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Special Issue "Sample Preparation-Quo Vadis: Current Status of Sample Preparation Approaches"

A special issue of Molecules (ISSN 1420-3049). This special issue belongs to the section "Analytical Chemistry".

Deadline for manuscript submissions: 31 October 2020.

Special Issue Editors

Prof. Dr. Victoria Samanidou
Website SciProfiles
Guest Editor
Prof. Irene Panderi
Guest Editor
National and Kapodistrian University of Athens
Interests: Pharmaceutical Analysis, Bioanalysis, Cosmetics, Cancer Research, Mass spectrometry imaging

Special Issue Information

Dear Colleagues,

Sample preparation is and will always be the most important step in chemical analysis. Numerous techniques, methods, methodologies, and approaches are published in the literature, offering a wide range of analytical tools to the lab practitioner. Analytical scientists all over the world try to develop protocols for a plethora of analytes in various sample matrices. In the past decade advances in sample pre-treatment followed the demand for green chemistry and green analytical chemistry, focusing on miniaturization and automation, using the least possible amount of organic solvents. The question is, how far have we come, and what are the future perspectives? Analytical chemists are invited to share their experience in the field and report on the recent advances in sample preparation approaches.

Prof. Dr. Victoria Samanidou
Prof. Irene Panderi
Guest Editors

Manuscript Submission Information

Manuscripts should be submitted online at by registering and logging in to this website. Once you are registered, click here to go to the submission form. Manuscripts can be submitted until the deadline. All papers will be peer-reviewed. Accepted papers will be published continuously in the journal (as soon as accepted) and will be listed together on the special issue website. Research articles, review articles as well as short communications are invited. For planned papers, a title and short abstract (about 100 words) can be sent to the Editorial Office for announcement on this website.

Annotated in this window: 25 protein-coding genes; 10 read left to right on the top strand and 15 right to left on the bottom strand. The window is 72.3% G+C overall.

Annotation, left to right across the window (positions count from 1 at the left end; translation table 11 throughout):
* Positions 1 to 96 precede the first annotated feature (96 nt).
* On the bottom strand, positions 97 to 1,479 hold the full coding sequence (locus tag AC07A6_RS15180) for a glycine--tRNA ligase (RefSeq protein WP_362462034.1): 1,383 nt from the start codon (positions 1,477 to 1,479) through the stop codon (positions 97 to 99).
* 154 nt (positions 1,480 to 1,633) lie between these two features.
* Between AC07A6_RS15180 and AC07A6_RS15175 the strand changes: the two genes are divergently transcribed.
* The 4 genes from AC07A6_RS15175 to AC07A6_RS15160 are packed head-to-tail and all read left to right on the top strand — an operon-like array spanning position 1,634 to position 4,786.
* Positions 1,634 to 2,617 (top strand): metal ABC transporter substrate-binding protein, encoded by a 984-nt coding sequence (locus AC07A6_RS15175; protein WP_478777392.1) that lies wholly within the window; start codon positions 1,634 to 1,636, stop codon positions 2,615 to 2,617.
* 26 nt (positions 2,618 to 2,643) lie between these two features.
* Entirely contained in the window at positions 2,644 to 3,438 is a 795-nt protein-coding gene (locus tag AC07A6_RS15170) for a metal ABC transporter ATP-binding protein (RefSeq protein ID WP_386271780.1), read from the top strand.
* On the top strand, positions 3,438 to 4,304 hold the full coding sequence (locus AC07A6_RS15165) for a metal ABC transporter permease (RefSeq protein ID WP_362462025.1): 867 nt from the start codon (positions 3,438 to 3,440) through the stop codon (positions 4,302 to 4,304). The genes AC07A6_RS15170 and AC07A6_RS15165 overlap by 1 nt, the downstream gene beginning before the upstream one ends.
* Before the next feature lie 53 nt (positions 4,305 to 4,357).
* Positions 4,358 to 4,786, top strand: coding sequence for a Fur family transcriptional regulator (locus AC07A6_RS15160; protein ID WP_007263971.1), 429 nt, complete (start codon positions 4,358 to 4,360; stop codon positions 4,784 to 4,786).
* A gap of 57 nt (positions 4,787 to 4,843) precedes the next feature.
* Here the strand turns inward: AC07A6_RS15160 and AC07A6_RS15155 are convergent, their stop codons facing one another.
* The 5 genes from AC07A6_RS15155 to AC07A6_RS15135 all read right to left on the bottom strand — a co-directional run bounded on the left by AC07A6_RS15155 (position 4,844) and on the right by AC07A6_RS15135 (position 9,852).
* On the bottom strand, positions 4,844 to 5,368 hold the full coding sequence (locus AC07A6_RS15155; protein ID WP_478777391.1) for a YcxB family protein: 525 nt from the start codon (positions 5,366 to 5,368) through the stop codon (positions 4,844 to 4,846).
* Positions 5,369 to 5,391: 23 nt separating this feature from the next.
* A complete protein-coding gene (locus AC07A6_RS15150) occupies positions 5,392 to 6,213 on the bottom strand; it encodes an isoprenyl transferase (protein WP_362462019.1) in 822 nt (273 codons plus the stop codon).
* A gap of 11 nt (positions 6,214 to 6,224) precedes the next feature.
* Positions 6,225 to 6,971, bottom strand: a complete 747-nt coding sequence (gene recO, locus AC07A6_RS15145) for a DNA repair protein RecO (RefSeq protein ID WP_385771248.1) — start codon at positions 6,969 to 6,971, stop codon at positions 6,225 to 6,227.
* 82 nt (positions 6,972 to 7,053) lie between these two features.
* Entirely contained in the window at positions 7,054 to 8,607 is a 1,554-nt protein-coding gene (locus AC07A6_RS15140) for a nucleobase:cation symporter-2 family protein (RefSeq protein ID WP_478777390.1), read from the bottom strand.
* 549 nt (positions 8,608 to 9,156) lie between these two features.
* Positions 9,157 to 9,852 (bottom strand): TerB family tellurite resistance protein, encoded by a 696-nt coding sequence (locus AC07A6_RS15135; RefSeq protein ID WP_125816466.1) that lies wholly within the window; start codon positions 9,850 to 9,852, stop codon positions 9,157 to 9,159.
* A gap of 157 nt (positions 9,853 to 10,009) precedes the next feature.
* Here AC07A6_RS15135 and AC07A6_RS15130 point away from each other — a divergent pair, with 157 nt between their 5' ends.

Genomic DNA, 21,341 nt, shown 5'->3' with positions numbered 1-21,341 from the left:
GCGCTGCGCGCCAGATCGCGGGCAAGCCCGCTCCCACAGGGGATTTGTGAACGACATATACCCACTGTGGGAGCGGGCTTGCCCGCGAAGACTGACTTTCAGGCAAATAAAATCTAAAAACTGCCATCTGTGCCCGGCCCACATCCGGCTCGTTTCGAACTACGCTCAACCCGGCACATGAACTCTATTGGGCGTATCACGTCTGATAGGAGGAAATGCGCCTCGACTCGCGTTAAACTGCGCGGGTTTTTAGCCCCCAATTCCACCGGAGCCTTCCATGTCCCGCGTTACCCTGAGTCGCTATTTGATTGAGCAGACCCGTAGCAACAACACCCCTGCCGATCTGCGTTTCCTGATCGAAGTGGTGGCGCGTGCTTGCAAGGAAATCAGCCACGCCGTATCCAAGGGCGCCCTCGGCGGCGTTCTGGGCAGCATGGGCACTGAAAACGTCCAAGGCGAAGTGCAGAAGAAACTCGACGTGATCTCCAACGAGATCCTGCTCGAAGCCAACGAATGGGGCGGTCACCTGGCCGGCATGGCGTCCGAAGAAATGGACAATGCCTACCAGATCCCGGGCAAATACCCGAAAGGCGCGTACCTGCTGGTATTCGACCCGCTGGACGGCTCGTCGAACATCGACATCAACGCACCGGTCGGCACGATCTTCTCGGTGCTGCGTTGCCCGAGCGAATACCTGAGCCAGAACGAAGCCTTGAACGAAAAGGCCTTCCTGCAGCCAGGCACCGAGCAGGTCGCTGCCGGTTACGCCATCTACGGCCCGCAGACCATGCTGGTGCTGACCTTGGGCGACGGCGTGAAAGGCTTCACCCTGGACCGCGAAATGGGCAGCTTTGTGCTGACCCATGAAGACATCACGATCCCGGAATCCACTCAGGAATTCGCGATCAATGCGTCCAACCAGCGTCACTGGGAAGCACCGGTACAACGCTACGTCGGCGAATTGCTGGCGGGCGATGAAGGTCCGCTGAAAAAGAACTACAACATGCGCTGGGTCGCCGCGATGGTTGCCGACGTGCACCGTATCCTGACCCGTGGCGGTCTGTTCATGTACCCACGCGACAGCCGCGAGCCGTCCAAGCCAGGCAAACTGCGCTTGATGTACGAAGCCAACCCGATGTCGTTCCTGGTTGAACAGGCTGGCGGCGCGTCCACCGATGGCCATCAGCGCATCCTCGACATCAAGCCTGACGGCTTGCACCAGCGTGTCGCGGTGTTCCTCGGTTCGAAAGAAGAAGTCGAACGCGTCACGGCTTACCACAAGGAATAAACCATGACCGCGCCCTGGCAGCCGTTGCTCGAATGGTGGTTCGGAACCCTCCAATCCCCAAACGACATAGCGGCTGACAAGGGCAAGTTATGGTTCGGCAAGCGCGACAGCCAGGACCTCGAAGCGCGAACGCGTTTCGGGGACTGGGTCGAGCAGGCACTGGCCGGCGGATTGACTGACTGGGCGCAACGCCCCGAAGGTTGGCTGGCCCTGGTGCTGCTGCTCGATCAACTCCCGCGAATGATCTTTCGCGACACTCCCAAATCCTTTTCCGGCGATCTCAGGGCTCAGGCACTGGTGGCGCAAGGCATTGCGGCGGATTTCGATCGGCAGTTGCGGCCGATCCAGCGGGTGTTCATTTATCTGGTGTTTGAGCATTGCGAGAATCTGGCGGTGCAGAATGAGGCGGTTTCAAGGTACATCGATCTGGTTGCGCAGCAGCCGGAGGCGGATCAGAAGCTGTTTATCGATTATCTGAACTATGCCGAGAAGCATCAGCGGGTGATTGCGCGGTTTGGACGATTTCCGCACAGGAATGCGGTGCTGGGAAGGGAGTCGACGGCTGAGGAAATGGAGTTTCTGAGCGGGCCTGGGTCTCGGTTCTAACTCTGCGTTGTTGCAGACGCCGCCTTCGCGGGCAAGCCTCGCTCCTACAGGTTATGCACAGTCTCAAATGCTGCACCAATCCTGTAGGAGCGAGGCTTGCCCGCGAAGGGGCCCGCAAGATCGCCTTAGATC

Submitted manuscripts should not have been published previously, nor be under consideration for publication elsewhere (except conference proceedings papers). All manuscripts are thoroughly refereed through a single-blind peer-review process. A guide for authors and other relevant information for submission of manuscripts is available on the Instructions for Authors page. Molecules is an international peer-reviewed open access semimonthly journal published by MDPI.

Please visit the Instructions for Authors page before submitting a manuscript. The Article Processing Charge (APC) for publication in this open access journal is 2000 CHF (Swiss Francs). Submitted papers should be well formatted and use good English. Authors may use MDPI's English editing service prior to publication or during author revisions.


  • sample preparation
  • sample pretreatment
  • extraction techniques
  • microextraction techniques
  • green analytical chemistry
  • miniaturization
  • automated techniques

Published Papers (1 paper)

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Open AccessArticle
Multidimensional Liquid Chromatography Employing a Graphene Oxide Capillary Column as the First Dimension: Determination of Antidepressant and Antiepileptic Drugs in Urine
Molecules 2020, 25(5), 1092; - 29 Feb 2020
Human mental disorders can be currently classified as one of the most relevant health topics. Including in this are depression and anxiety, which can affect us at any stage of life, causing economic and social problems. The treatments involve cognitive psychotherapy, and mainly [...] Read more.
Human mental disorders can be currently classified as one of the most relevant health topics. Including in this are depression and anxiety, which can affect us at any stage of life, causing economic and social problems. The treatments involve cognitive psychotherapy, and mainly the oral intake of pharmaceutical antidepressants. Therefore, the development of analytical methods for monitoring the levels of these drugs in biological fluids is critical. Considering the current demand for sensitive and automated analytical methods, the coupling between liquid chromatography and mass spectrometry, combined with suitable sample preparation, becomes a useful way to improve the analytical results even more. Herein we present an automated multidimensional method based on high-performance liquid chromatography-tandem mass spectrometry using a lab-made, graphene-based capillary extraction column connected to a C8 analytical column to determined five pharmaceutical drugs in urine. A method enhancement was performed by considering the chromatographic separation and the variables of the loading phase, loading time, loading flow, and injection volume. Under optimized conditions, the study reports good linearity with R2 > 0.98, and limits of detection in the range of 0.5–20 µg L−1. Afterward, the method was applied to the direct analysis of ten untreated urine samples, reporting traces of citalopram in one of them. The results suggest that the proposed approach could be a promising alternative that provides direct and fully automated analysis of pharmaceutical drugs in complex biological matrices. Full article